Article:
"In outward design the building should show clearly the main functions of the station and the main waiting room or concourse whichever is the more dominant feature should be evident from the exterior. The proper entrances for patrons should be readily recognized and marked architecturally so that traffic will instinctively enter and depart from the building at the proper places and thus move in quickest and most direct manner." PT&T p.p. 22

Milwaukee features two primary street entrances each marked with a small logo indicating Amtrak or Motor Coach, on passing through the entrances two broad pathways between waiting room segments lead to the main concourse which runs laterally from the bus platform straight down the center of the building. All services are off of this lateral concourse. From the exterior(s) of the multi-building, multi-block JRTC, would one instinctively know how to find their way without signs?

"The carriage way should be outside the street limits so as to avoid congestion. Not infrequently in modern designs sidewalk coverings are provided so that patrons may be protected in stormy weather when arriving at the station in vehicles." PT&T p.p. 22

A simple walk of perhaps 100' feet brings a bus customer into the central lateral concourse, ticketing and all services, at about 200' feet the lateral intersects the railroad gate and concourse. In the JRTC plan, is the intercity bus loading platform a physical part of the railroad station?

"Cab stands should be outside the street limits so as to avoid congestion. An exit to the space for carriages on the street level is provided for incoming passengers who do not wish to go to the waiting room." PT&T p.p.   89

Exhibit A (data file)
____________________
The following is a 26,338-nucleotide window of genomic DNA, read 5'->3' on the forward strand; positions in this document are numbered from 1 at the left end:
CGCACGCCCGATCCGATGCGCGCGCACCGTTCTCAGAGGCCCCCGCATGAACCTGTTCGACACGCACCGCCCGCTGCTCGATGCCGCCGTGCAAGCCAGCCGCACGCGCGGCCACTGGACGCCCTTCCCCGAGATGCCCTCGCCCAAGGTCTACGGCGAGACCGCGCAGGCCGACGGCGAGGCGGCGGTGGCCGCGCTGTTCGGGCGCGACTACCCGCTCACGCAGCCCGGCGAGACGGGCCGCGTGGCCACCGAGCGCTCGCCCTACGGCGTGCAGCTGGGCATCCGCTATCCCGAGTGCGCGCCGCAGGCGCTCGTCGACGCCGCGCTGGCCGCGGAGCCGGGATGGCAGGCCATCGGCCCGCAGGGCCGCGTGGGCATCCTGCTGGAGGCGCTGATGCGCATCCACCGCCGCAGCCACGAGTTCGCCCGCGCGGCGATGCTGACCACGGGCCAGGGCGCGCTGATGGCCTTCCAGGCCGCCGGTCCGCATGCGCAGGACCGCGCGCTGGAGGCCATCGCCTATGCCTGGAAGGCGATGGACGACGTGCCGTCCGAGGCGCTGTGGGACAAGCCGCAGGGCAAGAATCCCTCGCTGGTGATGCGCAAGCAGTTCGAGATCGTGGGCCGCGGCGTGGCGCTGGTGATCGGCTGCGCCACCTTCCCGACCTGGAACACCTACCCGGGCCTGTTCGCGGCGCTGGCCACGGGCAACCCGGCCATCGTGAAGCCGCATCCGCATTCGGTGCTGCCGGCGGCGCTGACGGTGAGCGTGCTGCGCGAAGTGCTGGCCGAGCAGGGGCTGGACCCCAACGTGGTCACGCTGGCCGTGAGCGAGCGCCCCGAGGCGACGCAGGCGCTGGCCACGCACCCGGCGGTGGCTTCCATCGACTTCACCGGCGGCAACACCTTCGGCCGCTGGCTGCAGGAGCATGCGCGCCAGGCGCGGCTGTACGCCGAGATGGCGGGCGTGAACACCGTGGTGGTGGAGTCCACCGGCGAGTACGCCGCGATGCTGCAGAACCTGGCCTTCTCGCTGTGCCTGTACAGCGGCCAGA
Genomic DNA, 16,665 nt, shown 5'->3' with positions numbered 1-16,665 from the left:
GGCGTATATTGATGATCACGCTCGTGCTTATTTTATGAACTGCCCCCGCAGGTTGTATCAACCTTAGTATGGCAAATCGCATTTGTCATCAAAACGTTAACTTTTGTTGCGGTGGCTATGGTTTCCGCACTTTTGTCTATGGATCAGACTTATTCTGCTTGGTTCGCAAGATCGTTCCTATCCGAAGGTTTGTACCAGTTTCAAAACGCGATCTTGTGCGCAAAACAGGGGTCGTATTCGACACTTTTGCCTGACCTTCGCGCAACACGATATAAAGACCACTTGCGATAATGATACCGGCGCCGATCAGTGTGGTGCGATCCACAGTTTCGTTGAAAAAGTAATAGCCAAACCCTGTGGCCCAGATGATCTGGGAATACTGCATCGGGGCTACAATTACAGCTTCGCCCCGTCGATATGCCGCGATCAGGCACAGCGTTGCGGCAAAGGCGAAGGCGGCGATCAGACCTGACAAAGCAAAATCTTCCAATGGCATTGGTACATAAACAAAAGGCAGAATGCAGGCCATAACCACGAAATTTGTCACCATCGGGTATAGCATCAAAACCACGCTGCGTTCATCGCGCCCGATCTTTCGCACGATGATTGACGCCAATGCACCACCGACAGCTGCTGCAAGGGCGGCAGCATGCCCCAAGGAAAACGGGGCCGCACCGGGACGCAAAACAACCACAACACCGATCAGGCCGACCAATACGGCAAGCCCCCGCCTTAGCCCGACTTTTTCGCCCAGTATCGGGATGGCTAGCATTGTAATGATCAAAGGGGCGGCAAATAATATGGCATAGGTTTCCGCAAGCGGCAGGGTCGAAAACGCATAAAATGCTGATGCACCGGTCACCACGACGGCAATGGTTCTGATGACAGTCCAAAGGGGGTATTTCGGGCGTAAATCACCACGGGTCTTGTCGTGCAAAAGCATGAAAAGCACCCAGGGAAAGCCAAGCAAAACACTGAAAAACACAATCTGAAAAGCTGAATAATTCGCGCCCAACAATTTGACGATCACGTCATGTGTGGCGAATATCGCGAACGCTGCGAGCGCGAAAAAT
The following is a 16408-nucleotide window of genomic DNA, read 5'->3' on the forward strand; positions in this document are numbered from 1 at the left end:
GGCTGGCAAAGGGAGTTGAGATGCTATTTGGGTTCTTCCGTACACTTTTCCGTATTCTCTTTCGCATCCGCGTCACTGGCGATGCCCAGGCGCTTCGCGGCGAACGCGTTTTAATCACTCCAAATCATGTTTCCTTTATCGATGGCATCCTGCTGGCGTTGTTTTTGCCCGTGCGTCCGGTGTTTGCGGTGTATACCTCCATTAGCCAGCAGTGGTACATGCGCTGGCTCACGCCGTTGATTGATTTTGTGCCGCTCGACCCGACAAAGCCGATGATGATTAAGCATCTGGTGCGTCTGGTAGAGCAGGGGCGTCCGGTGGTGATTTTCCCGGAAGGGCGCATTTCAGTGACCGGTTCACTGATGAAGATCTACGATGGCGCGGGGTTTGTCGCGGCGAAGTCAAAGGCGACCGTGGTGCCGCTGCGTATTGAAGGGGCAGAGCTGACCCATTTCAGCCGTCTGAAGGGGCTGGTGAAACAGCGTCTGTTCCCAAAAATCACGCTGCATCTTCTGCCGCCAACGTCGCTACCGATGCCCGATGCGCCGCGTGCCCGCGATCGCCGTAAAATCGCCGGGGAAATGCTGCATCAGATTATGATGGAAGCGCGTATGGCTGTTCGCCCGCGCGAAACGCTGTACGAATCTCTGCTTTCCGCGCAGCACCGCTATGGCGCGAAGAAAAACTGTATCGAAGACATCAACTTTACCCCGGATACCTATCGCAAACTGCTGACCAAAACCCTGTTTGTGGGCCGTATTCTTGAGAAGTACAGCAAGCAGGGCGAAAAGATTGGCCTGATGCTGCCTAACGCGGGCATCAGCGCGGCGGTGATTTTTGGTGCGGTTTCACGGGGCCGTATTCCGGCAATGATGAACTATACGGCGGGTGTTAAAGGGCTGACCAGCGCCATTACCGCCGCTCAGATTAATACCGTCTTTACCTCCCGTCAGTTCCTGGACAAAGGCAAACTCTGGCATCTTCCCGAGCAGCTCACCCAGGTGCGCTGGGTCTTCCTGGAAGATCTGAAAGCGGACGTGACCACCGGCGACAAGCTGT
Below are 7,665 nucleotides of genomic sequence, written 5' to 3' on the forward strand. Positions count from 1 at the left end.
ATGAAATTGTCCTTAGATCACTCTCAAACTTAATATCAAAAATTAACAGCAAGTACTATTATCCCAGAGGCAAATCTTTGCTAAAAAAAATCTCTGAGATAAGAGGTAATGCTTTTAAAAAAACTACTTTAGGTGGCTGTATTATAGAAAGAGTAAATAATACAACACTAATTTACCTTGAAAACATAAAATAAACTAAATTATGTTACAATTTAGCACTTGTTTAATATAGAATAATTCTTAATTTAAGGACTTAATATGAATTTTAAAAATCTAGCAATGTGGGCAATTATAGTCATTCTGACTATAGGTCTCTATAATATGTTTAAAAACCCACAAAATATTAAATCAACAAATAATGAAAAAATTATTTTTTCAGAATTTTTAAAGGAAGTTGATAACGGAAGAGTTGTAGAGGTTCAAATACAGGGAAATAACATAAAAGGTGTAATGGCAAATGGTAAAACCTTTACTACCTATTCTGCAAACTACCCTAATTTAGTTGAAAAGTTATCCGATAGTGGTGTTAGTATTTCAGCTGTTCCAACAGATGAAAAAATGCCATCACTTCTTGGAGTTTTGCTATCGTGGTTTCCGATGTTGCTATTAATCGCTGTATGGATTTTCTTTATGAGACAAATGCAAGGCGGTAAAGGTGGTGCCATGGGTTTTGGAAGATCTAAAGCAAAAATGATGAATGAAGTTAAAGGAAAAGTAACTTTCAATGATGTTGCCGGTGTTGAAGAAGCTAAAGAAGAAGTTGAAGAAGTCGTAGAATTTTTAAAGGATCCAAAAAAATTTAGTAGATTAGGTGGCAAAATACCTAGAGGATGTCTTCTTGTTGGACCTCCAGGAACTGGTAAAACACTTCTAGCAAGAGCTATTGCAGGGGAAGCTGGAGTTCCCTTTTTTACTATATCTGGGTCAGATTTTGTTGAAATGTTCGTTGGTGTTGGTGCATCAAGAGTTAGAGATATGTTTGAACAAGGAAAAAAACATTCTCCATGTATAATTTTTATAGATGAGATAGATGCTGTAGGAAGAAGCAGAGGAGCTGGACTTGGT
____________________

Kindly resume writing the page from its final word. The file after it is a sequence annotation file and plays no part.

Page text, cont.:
Kiss-n-Ride patrons in Milwaukee have but a single broad driveway that takes modern day 'carriages' and cabs outside of the street to avoid congestion. Will automobiles have a single Kiss-n-Ride lane for departing and arriving passengers? Are all of the facilities at hand when the dashing commuter leaves his ride and enters a building without questioning if he is in the right building, right concourse or right block?

"The arrangement of facilities in the station could have been improved upon. That all persons using the station do not have to go through the waiting room is a good point. p.p. 75-78  It is axiomatic that in the well arranged station the necessity for signs is small for the various facilities are placed as nearly as possible in a natural sequence along the routes from the entrances of the station to the platforms and trains In general the layout should be such that there will be no obstruction to free and easy movements by the shortest possible lines between the streets and trains. The various facilities should be placed along these lines in a natural order so that the patron may be able to reach them without going out of his way." PT&T p.p. 22

Milwaukee has virtually no busy street crossings or large signage, a few logo's as wall art are all that is needed, the bright,safe, open, central concourse makes every service just steps away. Will there be no elevators, stairs, escalators (except understandably our Skyway) or twisting, serpentine paths connecting bus and rail concourses without the need to cross a street at grade as a 'short-cut?' Would you trust that as a safe zone for your 7 year old? In Milwaukee, you can!